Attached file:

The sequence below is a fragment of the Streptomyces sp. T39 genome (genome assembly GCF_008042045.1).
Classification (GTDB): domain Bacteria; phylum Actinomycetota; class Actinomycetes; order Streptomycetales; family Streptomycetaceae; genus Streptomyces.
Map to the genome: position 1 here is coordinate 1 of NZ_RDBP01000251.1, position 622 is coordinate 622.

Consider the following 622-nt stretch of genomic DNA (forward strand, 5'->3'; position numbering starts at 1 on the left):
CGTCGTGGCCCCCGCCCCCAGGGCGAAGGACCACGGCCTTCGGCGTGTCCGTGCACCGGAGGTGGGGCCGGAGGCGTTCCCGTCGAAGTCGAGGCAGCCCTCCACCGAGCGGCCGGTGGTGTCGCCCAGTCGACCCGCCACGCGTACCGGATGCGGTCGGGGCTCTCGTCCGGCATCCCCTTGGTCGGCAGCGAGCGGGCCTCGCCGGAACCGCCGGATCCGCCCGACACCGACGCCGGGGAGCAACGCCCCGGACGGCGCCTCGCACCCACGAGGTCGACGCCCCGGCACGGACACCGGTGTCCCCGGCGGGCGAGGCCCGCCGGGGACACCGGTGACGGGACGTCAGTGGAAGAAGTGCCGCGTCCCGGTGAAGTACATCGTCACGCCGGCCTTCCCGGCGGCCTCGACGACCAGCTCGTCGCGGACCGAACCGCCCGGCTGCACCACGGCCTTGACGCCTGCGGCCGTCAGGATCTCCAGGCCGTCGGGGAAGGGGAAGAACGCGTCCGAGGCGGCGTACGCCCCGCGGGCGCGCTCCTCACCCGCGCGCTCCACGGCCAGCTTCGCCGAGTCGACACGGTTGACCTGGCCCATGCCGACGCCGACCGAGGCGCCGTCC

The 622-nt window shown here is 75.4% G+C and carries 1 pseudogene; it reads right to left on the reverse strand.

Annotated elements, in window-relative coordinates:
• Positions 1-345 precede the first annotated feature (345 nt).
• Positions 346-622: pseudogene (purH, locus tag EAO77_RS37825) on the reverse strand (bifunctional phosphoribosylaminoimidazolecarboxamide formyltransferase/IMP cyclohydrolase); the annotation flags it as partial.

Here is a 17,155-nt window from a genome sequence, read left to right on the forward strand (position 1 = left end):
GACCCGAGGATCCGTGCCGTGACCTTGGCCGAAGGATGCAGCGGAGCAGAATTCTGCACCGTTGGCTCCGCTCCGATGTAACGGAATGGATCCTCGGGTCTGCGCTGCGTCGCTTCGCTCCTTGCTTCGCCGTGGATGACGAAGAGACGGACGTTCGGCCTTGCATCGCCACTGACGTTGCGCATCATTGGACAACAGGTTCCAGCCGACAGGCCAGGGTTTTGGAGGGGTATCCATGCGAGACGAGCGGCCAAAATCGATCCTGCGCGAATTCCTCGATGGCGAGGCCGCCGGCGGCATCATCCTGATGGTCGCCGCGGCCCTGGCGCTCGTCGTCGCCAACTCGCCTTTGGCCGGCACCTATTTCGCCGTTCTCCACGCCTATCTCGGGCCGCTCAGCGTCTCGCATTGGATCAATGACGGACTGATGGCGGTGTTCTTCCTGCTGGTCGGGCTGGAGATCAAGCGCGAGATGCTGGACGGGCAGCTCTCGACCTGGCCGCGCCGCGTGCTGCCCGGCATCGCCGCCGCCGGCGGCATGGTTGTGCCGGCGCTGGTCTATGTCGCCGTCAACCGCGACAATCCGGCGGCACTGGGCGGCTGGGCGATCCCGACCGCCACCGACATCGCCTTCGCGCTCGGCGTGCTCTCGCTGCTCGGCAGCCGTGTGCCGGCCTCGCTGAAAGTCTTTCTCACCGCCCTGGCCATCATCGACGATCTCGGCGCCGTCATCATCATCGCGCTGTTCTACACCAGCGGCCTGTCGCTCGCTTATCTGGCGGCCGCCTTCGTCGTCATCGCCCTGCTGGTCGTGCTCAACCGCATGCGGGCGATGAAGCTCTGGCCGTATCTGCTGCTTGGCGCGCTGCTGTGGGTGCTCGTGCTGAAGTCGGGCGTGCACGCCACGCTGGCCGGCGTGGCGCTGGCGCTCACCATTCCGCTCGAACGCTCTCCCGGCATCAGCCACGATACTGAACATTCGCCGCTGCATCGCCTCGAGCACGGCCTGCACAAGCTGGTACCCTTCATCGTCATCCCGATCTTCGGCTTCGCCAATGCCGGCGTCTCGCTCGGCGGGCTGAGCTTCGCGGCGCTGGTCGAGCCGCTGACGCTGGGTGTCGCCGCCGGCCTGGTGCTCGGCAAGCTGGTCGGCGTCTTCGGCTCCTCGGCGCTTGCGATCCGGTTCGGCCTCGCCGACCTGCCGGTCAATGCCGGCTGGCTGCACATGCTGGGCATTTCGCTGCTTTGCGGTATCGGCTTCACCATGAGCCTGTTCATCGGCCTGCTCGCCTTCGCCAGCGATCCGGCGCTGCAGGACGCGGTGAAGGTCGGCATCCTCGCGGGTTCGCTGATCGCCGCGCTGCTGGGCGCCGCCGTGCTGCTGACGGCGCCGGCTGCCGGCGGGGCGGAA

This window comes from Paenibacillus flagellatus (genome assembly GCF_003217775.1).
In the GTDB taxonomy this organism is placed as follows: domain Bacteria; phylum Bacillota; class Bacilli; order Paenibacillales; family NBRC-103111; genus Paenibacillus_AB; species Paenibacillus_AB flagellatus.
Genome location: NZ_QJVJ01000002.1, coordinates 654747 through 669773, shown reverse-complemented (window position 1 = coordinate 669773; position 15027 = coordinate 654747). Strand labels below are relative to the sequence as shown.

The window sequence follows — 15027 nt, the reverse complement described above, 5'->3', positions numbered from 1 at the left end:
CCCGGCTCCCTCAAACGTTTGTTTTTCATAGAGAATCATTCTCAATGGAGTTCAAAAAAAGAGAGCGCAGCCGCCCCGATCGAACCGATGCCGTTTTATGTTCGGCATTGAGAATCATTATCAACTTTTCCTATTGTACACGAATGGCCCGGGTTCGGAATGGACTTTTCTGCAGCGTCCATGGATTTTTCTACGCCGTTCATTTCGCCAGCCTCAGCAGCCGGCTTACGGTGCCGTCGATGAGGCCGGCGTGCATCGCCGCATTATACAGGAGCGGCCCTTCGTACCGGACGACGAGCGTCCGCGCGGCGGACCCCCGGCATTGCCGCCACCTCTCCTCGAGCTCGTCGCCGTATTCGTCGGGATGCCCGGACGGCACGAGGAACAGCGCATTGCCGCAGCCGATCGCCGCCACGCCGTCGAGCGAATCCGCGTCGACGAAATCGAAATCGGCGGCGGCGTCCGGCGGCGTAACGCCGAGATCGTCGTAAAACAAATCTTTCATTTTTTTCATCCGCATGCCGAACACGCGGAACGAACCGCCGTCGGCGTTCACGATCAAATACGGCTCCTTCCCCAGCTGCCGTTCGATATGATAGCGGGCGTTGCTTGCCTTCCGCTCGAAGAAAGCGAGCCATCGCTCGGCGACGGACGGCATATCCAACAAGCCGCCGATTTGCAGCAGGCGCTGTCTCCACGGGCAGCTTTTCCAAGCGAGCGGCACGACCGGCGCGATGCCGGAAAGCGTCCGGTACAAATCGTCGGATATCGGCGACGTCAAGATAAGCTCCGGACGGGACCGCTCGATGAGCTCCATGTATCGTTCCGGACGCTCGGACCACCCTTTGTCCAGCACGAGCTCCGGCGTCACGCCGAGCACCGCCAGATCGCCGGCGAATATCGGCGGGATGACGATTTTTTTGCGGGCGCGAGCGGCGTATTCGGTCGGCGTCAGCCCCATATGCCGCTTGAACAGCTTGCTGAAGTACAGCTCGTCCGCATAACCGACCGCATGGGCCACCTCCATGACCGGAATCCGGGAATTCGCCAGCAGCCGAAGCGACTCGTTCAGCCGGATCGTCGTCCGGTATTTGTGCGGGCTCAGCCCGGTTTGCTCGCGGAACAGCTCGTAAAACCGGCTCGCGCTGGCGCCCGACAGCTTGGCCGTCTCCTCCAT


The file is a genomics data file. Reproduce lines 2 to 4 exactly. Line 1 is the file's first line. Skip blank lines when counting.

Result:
Classification (GTDB): domain Bacteria; phylum Actinomycetota; class Actinomycetes; order Streptomycetales; family Streptomycetaceae; genus Streptomyces.
Map to the genome: position 1 here is coordinate 1 of NZ_RDBP01000251.1, position 622 is coordinate 622.

Consider the following 622-nt stretch of genomic DNA (forward strand, 5'->3'; position numbering starts at 1 on the left):